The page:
Globalization of Law Practice, In Ways We Don't Expect
For most of us, the concept of a "global law practice" conjures up images of a high-priced, international mega-firm, whose lawyers criss-cross the globe, representing corporate clients in complex business transactions. But as this week's blawgosphere posts bears out, international considerations are now infiltrating traditionally domestic practice areas, like criminal, personal injury or family law.
Earlier this week, the Supreme Court, by a 6-3 ruling in Medellin v. Texas, held that the President does not have the authority to order states to relax their criminal procedures to obey a ruling of the International Court of Justice. As described here at Scotus Blog, the ruling does not rule out the potential that a World Court ruling might supersede domestic law. Rather, the Court's decision focuses on the unlawful nature of the President's attempt to effectively "make law," by binding the state court to the World Court ruling without adequate authorization from the Constitution or Congress.
Adam Liptak's New York Times article describing European courts' discomfort with the notion of punitive damages generated a good deal of discussion around the blogs. Liptak's article describes an Italian court that refused to enforce an Alabama judgment against an Italian company because the award included punitive damages -- a concept offensive to Italian notions of justice. And it's not just Italy; as Liptak shows, many other European countries are uncomfortable with the idea of juries awarding punitive damages.
New York Personal Injury Lawyer Eric Turkewitz isn't surprised by the differing approaches to punitives by European countries and the United States. He writes:
Why the difference [in attitudes about punitives]? I think it's easy. America was founded from the time of the Revolution on limiting the power of government. The political tension between those that want larger government and those that want smaller is seen to this day, and will likely be seen so long as the republic exists. It is seen every time the issue of taxes is broached, for example, because larger government means more payments to government employees, and the money has to come from somewhere.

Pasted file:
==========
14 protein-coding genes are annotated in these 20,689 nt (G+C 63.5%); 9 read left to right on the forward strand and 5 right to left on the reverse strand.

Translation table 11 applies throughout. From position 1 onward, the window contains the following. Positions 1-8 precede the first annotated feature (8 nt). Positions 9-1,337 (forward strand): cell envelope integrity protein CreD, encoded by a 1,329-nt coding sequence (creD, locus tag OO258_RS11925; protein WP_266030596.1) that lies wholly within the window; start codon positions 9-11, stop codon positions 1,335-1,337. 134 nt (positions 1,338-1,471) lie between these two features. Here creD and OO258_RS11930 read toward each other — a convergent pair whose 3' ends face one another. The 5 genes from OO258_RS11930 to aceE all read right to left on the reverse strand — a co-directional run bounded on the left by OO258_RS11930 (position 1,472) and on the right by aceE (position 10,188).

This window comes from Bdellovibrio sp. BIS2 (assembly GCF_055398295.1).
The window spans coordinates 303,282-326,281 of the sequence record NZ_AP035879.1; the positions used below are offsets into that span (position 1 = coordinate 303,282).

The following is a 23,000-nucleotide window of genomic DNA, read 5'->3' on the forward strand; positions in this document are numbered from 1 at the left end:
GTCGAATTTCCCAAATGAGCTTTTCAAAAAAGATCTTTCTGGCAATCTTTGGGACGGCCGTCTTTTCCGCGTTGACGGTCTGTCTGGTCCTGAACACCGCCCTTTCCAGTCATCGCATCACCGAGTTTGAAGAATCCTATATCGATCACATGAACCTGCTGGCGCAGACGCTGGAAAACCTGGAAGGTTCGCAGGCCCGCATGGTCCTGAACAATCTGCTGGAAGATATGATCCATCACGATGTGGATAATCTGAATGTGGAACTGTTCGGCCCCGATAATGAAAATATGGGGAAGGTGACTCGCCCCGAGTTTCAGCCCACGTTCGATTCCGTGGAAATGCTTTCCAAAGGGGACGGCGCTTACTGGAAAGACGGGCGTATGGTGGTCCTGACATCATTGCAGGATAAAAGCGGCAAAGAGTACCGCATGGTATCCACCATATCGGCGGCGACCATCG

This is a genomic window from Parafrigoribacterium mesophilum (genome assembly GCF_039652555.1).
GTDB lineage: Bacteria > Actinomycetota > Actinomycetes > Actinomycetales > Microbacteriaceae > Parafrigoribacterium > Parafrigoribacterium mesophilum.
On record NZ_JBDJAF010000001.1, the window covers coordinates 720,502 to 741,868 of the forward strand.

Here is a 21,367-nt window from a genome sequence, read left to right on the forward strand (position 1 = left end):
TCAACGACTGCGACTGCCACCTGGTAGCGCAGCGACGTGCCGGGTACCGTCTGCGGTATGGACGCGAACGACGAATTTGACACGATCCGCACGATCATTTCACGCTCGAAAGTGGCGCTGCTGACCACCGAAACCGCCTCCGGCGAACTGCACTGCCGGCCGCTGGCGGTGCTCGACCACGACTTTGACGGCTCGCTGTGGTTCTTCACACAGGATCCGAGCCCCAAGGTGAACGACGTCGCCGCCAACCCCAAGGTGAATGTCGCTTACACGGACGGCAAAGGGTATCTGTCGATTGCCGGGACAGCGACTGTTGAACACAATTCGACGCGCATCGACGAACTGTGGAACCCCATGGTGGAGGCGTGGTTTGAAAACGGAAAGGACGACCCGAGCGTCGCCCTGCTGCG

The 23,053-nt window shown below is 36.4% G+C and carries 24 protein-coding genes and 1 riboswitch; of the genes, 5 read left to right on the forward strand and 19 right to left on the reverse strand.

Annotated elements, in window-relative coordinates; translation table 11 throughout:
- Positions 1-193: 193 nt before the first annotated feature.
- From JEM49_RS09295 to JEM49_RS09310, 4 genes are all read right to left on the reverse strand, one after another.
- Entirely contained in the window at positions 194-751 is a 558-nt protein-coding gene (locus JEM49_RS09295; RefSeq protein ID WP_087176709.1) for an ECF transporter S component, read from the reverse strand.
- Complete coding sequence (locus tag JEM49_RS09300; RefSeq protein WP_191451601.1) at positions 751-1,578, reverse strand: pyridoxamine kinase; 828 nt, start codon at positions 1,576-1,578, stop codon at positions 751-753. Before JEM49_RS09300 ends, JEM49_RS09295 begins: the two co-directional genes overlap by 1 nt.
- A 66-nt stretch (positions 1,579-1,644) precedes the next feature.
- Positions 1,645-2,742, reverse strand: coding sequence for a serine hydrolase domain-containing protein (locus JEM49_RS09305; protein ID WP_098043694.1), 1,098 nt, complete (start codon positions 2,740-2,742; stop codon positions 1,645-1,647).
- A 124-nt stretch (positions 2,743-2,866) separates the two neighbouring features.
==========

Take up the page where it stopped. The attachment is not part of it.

While I don't profess to be a scholar of European governments, I think most would agree that they are significantly more interventionist in the private lives of the people than here. You see that in nations that restrict free speech or grant universal health care, as two examples. Our notions of freedom are not always the same as elsewhere. Intervention means not only larger government with larger powers. It also means higher taxes to pay for it. So wrongdoing is handled by the government, which the people pay for...
So we could, in theory, create criminal penalties to take the place of civil wrongs, and spend much more on criminal prosecutions of those wrongs as they do elsewhere. But we have to pay for that, and money has to come from somewhere if you care about fiscal responsibility. Or we could let the private sector regulate itself by empowering people to bring the wrongdoers to court themselves, and let the private sector handle the costs. And the public, instead of paying, receives not only the benefits of stopping reckless conduct, but the financial benefits by taxing the punitive damage award.
However, Dan Markel at Prawfs Law Blawg suggests that if the United States adopted Markel's proposal of casting punitive damages as an intermediary sanction, problems with foreign enforcement might decline. Finally, Dustin Arnette at the Tort Law Journal of Ohio points out that the domestic and foreign views on punitive damages are in flux. Arnette notes that U.S. courts are moving to impose stricter limits on punitive damages, while some countries like Spain, Canada and Australia are not hostile to the notion of punitive damages, and have enforced American judgments for punitives in their courts.
Even family law is going global these days, as David Starks points out in this comprehensive piece, The Globalization of Family Law, from the recent issue of the GP Solo Newsletter. Starks explains how global considerations impact issues such as the drafting of a prenuptual agreement and resolving child custody disputes.
Do you know of any other unexpected practice areas where global considerations come into play? Let us know in the comments below.
Posted by Carolyn Elefant on March 27, 2008 at 02:30 PM | Permalink
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